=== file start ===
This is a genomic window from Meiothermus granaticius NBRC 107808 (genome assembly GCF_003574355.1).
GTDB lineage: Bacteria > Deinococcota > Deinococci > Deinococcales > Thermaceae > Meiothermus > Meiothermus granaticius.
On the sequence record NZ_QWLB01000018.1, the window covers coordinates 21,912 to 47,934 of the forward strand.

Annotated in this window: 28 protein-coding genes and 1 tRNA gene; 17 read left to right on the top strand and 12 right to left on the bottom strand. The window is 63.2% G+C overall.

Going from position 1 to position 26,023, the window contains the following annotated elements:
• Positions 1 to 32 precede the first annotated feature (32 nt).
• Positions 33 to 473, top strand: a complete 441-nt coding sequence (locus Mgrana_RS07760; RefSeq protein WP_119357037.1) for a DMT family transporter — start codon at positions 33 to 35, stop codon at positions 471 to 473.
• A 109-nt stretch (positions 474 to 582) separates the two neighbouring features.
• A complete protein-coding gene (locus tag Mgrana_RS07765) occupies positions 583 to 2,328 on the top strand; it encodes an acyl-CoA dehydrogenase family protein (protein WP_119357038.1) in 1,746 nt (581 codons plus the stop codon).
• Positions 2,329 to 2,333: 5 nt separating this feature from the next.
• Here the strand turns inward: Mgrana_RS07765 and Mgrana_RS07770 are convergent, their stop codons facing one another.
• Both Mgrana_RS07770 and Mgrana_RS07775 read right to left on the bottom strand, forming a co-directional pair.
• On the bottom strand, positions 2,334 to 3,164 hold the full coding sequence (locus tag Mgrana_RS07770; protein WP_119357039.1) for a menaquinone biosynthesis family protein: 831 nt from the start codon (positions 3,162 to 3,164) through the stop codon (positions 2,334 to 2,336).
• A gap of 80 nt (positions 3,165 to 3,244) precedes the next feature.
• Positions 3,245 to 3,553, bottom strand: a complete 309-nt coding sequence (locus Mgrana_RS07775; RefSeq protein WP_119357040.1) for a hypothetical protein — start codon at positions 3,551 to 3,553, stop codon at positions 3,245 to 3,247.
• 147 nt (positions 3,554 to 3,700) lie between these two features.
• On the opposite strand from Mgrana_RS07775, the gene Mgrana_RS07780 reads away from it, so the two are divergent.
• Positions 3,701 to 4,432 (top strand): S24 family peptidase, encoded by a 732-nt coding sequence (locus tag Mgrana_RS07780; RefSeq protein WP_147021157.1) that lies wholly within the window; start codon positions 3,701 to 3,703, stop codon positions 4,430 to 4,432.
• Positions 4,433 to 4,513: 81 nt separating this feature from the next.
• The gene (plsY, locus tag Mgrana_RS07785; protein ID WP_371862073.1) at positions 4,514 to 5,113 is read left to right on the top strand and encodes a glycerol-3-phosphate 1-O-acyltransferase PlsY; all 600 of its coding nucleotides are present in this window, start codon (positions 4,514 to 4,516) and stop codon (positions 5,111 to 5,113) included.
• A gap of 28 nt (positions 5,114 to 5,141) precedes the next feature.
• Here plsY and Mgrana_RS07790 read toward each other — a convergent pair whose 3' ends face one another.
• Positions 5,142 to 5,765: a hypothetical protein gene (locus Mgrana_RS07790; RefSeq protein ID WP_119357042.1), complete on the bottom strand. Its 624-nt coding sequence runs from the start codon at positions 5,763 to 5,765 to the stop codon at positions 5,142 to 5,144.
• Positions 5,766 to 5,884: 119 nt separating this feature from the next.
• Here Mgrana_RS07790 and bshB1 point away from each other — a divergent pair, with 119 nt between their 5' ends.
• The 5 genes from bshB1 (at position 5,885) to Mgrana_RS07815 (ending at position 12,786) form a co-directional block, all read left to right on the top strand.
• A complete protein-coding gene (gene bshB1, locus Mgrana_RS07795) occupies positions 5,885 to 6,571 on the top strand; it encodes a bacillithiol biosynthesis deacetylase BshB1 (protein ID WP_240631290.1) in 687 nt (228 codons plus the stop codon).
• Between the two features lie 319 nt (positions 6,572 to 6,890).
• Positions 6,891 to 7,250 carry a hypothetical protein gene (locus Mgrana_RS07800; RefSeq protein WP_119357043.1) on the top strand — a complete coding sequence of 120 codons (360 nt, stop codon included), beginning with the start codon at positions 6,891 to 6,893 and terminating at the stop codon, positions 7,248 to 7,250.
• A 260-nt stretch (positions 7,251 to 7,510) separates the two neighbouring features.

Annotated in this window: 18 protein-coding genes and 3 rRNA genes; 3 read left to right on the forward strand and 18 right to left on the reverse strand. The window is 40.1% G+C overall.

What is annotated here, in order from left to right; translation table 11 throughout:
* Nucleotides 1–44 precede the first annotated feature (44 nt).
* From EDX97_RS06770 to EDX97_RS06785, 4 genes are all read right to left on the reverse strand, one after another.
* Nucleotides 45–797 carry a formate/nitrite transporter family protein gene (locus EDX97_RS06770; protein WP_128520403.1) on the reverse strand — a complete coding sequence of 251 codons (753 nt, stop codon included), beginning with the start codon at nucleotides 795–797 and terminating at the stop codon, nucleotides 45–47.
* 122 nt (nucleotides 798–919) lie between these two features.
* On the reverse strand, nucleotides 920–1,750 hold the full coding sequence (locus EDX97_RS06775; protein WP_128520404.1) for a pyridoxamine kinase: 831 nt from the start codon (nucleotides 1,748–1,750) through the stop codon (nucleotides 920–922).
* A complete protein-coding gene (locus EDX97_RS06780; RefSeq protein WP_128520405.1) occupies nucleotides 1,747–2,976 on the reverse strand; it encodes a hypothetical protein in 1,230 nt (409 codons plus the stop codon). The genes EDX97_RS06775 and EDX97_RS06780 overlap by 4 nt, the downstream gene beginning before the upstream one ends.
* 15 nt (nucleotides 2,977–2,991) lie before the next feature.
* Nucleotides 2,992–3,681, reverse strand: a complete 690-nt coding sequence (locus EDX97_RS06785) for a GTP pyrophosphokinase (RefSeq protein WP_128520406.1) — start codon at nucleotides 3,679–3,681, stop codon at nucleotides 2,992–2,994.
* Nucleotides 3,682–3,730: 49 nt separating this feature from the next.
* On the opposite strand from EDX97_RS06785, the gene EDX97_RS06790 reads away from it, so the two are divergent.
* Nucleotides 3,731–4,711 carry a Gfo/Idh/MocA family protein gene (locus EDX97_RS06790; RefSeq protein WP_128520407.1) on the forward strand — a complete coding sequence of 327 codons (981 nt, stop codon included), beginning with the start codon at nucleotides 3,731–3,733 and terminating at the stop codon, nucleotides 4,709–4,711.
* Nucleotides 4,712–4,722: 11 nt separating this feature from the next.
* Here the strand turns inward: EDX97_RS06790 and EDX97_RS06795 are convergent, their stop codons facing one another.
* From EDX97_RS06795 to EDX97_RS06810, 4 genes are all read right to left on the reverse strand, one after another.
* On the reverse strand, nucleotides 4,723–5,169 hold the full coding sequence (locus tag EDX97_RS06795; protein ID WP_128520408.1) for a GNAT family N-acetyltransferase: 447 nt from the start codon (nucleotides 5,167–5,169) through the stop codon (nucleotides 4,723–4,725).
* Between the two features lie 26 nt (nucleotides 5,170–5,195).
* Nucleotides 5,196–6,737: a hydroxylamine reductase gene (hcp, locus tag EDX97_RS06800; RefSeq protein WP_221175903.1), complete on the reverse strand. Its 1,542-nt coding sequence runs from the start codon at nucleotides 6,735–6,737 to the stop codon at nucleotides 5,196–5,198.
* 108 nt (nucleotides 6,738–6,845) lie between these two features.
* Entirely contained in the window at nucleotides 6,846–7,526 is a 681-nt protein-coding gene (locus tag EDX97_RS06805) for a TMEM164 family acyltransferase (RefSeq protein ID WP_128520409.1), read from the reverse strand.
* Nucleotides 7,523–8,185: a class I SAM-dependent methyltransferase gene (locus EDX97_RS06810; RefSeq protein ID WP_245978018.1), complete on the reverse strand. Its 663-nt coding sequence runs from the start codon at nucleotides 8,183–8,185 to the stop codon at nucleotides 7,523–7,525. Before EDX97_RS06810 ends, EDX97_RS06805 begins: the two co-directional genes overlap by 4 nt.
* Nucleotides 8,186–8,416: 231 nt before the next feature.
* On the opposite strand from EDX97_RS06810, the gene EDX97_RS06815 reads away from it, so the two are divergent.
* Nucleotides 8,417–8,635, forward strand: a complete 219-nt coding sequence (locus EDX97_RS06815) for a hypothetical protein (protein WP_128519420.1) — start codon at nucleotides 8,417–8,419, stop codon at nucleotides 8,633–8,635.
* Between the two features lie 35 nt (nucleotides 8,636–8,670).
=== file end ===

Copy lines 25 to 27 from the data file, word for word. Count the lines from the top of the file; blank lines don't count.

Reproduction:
• Here Mgrana_RS07790 and bshB1 point away from each other — a divergent pair, with 119 nt between their 5' ends.
• The 5 genes from bshB1 (at position 5,885) to Mgrana_RS07815 (ending at position 12,786) form a co-directional block, all read left to right on the top strand.
• A complete protein-coding gene (gene bshB1, locus Mgrana_RS07795) occupies positions 5,885 to 6,571 on the top strand; it encodes a bacillithiol biosynthesis deacetylase BshB1 (protein ID WP_240631290.1) in 687 nt (228 codons plus the stop codon).